Games Like GTA Blamed For London Riots

By   /   Aug 9, 2011


The freshest episode in the running series of accusations and blames on games for real-life violence was observed once again as a London policeman blamed the recent riots in the city on ‘crime-related and violent videogames.

The unnamed policeman spoke to London Evening standard, and suggested that the riots were a display of violence which is clearly displayed in games such as Grand Theft Auto and similar.

“These are bad people who did this,” he continued. “Kids out of control. When I was young it was all Pacman and board games. Now they’re playing Grand Theft Auto and want to live it for themselves.”

Incendiarism and looting started in Tottenham on Saturday night and spread to other inner-city locations because the police fatally shot a local man who was reportedly armed with a replica firearm on Thursday, according to reports.

A Metropolitan policeman stated that due to the incidents of the riots over 160 people have been arrested so far, while 16 have been charged for a number of crimes including burglary and possession of weapons.

Sure, riots aren’t very civilized acts, but first was it necessary for two or more cops to fatally shoot a man for carrying something that looked like a real gun? Even so, are games really what cause people to show their anger over the killing of a possibly innocent person? And as if riots didn’t ever take place when good ol’ Pac-Man was the game everybody used to play.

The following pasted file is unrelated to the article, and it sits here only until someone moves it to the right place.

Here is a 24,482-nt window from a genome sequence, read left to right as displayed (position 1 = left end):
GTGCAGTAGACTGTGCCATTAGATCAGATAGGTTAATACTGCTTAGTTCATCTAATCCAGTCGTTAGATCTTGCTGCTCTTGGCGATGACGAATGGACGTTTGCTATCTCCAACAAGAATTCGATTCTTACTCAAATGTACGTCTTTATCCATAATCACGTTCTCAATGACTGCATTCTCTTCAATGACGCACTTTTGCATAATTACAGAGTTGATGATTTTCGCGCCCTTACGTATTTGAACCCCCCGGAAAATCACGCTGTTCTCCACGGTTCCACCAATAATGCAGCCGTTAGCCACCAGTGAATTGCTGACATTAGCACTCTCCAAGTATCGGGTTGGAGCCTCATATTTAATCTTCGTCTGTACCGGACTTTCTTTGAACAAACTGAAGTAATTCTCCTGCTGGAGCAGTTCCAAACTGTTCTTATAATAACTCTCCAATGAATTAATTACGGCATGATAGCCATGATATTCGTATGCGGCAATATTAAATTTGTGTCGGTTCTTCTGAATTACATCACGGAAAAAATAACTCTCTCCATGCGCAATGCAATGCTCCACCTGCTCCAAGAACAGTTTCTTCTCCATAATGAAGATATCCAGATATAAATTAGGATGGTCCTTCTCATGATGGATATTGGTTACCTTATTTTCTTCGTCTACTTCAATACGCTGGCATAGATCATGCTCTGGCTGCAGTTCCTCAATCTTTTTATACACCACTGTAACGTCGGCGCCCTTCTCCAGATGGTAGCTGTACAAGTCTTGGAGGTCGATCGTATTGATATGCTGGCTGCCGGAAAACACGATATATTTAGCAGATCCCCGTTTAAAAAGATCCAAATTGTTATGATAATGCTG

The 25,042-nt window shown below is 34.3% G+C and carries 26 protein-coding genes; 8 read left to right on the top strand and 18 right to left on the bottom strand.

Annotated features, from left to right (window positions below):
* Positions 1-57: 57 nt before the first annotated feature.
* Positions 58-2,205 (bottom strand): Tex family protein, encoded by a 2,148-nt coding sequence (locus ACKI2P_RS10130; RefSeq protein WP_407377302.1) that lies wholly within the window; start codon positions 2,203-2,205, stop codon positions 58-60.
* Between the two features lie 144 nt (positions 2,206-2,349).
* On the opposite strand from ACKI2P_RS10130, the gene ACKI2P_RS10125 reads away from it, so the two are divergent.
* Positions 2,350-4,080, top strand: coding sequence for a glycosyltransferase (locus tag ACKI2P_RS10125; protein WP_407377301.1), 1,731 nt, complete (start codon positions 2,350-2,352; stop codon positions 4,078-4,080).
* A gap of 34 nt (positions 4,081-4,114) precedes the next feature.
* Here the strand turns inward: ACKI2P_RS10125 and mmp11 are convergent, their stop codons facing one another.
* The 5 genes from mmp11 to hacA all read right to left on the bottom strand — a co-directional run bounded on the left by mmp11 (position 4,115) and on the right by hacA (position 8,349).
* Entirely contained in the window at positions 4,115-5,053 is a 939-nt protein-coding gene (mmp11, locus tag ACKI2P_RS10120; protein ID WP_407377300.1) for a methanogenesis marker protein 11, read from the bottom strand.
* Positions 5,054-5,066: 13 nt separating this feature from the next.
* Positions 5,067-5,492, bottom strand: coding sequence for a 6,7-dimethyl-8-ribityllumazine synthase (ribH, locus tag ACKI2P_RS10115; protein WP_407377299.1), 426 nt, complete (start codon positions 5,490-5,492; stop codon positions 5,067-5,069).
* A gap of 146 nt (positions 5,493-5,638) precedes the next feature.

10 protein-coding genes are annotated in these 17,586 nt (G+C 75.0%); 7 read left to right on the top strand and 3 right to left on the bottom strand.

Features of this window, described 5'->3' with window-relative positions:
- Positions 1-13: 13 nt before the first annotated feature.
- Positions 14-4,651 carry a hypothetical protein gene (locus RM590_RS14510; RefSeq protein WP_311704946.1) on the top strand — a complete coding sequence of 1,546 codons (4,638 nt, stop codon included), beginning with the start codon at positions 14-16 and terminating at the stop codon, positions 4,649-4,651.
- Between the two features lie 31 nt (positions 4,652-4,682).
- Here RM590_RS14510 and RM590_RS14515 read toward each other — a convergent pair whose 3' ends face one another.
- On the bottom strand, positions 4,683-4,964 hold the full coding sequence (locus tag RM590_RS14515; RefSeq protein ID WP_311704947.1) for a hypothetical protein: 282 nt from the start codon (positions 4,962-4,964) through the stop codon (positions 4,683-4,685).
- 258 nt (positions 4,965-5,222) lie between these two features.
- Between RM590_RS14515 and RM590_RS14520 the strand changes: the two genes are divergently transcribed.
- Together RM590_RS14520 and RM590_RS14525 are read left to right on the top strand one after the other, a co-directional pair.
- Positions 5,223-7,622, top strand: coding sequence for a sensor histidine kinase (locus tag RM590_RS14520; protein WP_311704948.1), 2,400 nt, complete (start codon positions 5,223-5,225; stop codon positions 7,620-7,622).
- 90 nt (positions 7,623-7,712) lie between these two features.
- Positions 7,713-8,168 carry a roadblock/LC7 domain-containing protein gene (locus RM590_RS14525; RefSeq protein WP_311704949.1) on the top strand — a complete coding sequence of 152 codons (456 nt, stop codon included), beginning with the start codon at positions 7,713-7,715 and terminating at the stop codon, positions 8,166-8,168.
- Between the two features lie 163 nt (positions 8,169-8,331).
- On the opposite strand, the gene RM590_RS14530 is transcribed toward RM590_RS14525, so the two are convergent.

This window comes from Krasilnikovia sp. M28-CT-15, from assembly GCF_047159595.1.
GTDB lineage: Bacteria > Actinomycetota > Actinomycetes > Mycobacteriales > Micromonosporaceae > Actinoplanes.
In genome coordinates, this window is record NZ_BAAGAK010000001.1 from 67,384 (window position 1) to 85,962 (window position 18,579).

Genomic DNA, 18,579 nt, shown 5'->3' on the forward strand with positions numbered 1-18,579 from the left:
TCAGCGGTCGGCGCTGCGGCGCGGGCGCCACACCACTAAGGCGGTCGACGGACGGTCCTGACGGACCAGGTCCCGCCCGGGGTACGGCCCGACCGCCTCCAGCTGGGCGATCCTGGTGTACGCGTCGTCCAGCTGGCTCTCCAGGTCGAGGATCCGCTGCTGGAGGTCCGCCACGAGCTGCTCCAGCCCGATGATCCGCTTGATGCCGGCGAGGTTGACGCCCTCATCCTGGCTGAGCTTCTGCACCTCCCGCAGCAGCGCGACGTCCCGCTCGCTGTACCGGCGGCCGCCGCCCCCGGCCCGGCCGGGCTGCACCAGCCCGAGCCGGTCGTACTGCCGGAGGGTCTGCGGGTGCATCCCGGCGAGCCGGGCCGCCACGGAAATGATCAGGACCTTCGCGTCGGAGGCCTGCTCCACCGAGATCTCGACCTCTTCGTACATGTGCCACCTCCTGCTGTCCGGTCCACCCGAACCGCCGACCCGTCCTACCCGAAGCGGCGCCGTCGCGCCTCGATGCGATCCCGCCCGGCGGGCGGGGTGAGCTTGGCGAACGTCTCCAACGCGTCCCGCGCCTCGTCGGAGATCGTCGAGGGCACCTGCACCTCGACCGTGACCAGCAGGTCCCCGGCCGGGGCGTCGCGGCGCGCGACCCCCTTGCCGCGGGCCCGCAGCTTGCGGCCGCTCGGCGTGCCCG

If games really indulge people into rioting in protest against something potentially wrong, then what about violent protest like the Briton riots in 1981 and 1985. Was stuff like Battletoads and Contra doing the damaging influence then? In fact, games really are completely irrelevant to the scenario if you think about it, and they are almost used as an excuse for people to give reason to things they dislike.

I won’t be surprised if people simply become enraged for the amount of self-shielding accusations people are putting on games and their possible relation to violence.

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